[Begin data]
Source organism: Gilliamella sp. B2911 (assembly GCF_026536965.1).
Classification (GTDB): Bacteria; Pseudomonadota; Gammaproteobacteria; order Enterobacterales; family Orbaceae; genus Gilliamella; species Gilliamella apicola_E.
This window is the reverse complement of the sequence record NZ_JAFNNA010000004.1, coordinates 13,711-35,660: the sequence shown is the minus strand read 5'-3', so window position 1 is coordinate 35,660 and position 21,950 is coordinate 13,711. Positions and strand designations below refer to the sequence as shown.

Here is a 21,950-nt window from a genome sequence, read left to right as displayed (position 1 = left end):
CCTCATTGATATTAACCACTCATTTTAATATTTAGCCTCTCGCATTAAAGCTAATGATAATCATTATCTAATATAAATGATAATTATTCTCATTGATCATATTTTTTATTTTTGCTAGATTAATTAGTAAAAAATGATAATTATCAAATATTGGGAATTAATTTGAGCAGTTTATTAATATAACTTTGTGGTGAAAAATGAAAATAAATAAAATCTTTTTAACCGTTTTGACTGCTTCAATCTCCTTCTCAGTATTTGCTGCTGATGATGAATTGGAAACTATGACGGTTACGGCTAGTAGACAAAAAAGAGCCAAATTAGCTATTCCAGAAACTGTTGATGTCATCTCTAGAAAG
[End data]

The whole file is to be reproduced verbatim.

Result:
Source organism: Gilliamella sp. B2911 (assembly GCF_026536965.1).
Classification (GTDB): Bacteria; Pseudomonadota; Gammaproteobacteria; order Enterobacterales; family Orbaceae; genus Gilliamella; species Gilliamella apicola_E.
This window is the reverse complement of the sequence record NZ_JAFNNA010000004.1, coordinates 13,711-35,660: the sequence shown is the minus strand read 5'-3', so window position 1 is coordinate 35,660 and position 21,950 is coordinate 13,711. Positions and strand designations below refer to the sequence as shown.

Here is a 21,950-nt window from a genome sequence, read left to right as displayed (position 1 = left end):
CCTCATTGATATTAACCACTCATTTTAATATTTAGCCTCTCGCATTAAAGCTAATGATAATCATTATCTAATATAAATGATAATTATTCTCATTGATCATATTTTTTATTTTTGCTAGATTAATTAGTAAAAAATGATAATTATCAAATATTGGGAATTAATTTGAGCAGTTTATTAATATAACTTTGTGGTGAAAAATGAAAATAAATAAAATCTTTTTAACCGTTTTGACTGCTTCAATCTCCTTCTCAGTATTTGCTGCTGATGATGAATTGGAAACTATGACGGTTACGGCTAGTAGACAAAAAAGAGCCAAATTAGCTATTCCAGAAACTGTTGATGTCATCTCTAGAAAG